“As for races, I don’t know. As the number of runners grew, the number of races grew as well. The good runners knew to pick their races, and that they could only peak for so long to make the races work for them. The fun runners picked the races that gave the most stuff. There are a lot of worthy causes but if the promoters got together and really tried to reduce scheduling conflicts only good would come of it. It’s too bad some of the old races don’t exist anymore, but it’s also good to see that some of the older races are still the best. Turkey Trot, Cowtown 10K.”
Now that Hobbs bikes (he began competitive cycling in 1994, currently races for Team Las’Port), he has sustained a few minor injuries. “A few crashes that fractured small bones, nothing that ever popped through the skin.” He has competed in bike road and stage races in New Mexico, Oklahoma, Arkansas, Louisiana, and Texas. His favorite races are Fort Davis Hammerfest, Tri-Peaks, Tour de Anna (Arkansas), and Rouge-Roubaix.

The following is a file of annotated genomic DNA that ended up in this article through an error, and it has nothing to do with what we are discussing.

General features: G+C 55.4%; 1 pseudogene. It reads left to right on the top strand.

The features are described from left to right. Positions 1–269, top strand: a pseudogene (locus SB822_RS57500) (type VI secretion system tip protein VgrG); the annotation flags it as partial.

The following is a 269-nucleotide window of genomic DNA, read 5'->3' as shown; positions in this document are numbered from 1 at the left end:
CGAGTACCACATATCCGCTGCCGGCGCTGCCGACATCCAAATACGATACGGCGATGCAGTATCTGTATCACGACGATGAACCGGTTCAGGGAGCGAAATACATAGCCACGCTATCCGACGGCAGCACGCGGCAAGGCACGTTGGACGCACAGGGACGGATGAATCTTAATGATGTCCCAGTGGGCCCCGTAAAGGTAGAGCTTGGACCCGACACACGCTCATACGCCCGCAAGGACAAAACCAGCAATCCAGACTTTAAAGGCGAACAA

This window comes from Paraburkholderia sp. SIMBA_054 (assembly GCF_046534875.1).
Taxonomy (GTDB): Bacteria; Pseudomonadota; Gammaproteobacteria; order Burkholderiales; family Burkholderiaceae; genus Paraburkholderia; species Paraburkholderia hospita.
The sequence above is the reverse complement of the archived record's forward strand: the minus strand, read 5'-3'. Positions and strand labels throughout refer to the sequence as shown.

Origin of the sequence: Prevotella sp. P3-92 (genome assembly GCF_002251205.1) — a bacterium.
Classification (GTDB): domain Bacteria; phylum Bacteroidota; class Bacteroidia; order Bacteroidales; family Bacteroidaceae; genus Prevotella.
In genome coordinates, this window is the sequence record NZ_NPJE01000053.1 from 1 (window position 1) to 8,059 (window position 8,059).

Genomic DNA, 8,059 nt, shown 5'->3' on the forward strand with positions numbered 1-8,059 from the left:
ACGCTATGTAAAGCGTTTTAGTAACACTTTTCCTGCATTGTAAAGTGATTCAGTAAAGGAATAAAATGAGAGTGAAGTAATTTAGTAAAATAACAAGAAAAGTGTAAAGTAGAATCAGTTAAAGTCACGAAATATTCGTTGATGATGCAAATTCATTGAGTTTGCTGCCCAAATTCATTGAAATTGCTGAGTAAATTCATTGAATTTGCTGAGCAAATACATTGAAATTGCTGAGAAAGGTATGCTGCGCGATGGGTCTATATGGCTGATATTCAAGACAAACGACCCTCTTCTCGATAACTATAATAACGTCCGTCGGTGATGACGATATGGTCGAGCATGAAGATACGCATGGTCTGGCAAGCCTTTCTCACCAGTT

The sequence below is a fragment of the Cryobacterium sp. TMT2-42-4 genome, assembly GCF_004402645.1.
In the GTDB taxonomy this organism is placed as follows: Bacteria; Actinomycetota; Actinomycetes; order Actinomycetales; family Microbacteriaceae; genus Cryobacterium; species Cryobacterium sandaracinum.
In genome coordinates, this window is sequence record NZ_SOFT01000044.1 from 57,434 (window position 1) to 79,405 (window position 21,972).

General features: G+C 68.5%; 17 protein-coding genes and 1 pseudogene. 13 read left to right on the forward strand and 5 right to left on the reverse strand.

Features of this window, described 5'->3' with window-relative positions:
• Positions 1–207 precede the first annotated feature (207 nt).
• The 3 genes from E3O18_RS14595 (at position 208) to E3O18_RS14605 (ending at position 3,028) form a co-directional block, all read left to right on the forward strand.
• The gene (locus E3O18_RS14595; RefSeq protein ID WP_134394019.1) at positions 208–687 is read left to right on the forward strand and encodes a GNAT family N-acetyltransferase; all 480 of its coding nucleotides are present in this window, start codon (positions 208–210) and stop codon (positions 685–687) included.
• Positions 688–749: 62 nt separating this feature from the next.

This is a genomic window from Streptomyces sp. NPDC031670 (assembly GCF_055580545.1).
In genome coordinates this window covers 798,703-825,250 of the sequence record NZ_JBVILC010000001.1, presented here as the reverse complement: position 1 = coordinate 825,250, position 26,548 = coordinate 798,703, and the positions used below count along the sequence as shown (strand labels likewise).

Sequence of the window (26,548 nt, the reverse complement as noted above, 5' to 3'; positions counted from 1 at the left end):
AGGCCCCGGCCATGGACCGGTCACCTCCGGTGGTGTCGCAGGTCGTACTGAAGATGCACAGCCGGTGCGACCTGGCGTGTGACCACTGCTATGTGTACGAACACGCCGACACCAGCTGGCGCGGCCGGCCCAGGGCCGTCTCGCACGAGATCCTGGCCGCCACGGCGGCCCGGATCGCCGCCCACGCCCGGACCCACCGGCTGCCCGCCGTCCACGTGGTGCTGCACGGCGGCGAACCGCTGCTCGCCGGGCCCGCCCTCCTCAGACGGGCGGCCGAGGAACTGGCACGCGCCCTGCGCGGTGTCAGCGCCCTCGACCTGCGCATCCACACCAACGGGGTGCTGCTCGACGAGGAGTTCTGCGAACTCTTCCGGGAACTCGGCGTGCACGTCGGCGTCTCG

The man has many years of racing behind him with some great memories. There was the time he went to the San Diego Marathon to compete with a team, “with a fun group.” The temperatures were soaring. The team had rented a house for a week, and instead of doing the marathon, threw their running shoes over the telephone lines outside. They did compete as a relay and won second. “And then spent a couple days watching the X Games.” There was the time he did Hood To Coast on a weeks notice, after a Baylor race cancelled. “The logistics became even more challenging, but these things do work out. Keeping the team on track through some pains and strains was rewarded with a few best times along the way. Winning did not sink in right way, not until the mental and physical fatigue went away after a dip in the Pacific and some margaritas.” Helping his friend Gardener to a sub one hour finish at The Tulsa 15K is also high on his list, as well as face plants on the Lake Grapevine trail, and finishing his sponsor’s, Team Las’Port, training camp 125 mile ride on the last day.